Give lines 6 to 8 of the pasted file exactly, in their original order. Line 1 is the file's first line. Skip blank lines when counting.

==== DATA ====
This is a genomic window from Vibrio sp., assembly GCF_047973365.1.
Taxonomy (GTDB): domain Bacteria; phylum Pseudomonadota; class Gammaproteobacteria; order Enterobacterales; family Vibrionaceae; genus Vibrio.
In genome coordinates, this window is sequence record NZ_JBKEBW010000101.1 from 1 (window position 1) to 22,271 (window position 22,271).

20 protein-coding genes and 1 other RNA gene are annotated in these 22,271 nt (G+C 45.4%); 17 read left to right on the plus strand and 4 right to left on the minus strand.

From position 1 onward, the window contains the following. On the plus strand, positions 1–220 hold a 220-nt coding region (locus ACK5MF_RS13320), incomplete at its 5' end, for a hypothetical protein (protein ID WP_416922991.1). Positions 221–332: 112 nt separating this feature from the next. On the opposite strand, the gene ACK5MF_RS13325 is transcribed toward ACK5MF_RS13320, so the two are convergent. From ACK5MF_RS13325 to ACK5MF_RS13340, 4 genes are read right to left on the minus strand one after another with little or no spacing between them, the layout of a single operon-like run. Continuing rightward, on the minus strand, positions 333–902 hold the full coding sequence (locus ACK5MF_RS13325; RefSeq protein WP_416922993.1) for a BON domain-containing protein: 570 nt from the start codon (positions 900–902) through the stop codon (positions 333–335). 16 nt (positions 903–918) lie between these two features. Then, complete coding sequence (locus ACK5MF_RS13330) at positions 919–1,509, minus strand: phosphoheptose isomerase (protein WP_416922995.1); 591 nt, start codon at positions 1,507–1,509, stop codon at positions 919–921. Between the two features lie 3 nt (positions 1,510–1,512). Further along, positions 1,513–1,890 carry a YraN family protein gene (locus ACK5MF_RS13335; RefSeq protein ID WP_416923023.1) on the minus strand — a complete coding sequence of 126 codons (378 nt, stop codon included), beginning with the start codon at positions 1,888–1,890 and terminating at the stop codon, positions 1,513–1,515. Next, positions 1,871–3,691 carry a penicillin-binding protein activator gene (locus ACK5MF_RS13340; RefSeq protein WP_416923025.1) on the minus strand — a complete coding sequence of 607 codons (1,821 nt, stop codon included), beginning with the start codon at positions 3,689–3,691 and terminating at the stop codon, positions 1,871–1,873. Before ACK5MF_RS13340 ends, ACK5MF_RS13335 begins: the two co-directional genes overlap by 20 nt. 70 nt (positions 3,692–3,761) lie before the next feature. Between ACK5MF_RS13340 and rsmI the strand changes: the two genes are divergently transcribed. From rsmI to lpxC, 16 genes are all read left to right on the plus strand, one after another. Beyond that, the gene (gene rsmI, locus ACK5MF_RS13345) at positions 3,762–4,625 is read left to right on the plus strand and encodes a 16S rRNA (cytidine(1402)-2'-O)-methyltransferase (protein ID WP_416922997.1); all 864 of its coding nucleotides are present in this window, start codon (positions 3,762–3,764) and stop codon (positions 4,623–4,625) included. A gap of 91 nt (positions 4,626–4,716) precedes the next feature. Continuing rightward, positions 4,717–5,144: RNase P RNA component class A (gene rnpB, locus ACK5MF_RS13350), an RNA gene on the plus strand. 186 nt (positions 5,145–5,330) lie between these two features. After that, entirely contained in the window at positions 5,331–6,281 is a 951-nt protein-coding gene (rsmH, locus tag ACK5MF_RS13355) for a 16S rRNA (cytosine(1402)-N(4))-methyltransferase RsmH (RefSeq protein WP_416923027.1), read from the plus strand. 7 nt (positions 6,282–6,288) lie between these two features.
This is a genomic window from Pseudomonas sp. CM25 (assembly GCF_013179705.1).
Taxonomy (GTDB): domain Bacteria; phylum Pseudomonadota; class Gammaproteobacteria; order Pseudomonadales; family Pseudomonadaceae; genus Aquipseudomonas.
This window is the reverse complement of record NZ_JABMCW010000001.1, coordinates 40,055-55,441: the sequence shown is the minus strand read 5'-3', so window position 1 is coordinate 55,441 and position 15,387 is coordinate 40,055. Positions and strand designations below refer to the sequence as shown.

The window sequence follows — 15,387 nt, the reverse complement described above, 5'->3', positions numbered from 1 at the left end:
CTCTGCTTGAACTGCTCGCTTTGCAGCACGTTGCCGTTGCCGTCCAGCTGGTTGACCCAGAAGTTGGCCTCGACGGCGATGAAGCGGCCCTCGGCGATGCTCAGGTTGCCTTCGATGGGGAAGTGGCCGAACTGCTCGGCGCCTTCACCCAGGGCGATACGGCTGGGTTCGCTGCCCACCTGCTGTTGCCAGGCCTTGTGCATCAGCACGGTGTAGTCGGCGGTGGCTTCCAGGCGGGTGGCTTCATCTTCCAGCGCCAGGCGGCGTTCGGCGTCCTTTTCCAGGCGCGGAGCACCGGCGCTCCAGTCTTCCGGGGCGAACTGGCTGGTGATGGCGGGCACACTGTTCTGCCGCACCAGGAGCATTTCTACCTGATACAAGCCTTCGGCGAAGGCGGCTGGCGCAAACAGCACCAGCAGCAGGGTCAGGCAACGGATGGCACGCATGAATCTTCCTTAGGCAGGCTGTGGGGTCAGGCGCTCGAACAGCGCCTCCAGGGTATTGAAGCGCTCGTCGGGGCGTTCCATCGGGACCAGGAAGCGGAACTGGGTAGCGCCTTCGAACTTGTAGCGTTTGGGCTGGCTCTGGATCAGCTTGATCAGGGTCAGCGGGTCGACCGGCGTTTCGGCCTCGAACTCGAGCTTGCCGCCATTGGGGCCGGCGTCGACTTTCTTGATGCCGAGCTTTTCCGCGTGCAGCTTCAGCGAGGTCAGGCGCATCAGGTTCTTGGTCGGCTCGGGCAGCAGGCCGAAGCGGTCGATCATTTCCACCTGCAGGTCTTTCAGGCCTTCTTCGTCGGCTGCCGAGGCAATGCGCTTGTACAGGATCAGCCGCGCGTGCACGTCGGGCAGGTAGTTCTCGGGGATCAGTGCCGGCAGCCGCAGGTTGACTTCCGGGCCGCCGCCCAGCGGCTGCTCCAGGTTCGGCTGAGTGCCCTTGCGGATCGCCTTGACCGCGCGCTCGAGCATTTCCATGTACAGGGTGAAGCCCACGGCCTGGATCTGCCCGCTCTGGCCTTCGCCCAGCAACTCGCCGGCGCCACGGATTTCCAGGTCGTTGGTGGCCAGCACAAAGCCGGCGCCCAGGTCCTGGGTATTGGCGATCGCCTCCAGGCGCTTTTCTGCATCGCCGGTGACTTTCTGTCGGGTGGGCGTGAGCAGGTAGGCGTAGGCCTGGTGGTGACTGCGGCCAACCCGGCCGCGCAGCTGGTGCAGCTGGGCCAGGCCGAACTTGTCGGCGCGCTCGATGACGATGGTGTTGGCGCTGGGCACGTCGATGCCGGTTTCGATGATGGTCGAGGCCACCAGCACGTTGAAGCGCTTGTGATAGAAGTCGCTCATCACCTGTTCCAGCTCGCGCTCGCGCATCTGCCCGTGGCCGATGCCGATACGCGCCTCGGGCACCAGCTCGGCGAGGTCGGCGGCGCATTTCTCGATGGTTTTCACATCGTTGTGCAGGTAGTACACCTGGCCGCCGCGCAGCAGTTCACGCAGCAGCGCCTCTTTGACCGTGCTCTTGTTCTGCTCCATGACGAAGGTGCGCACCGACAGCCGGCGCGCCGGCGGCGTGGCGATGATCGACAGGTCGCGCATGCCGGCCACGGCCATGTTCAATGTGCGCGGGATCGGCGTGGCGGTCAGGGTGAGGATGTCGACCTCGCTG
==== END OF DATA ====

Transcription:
This is a genomic window from Pseudomonas sp. CM25 (assembly GCF_013179705.1).
Taxonomy (GTDB): domain Bacteria; phylum Pseudomonadota; class Gammaproteobacteria; order Pseudomonadales; family Pseudomonadaceae; genus Aquipseudomonas.
This window is the reverse complement of record NZ_JABMCW010000001.1, coordinates 40,055-55,441: the sequence shown is the minus strand read 5'-3', so window position 1 is coordinate 55,441 and position 15,387 is coordinate 40,055. Positions and strand designations below refer to the sequence as shown.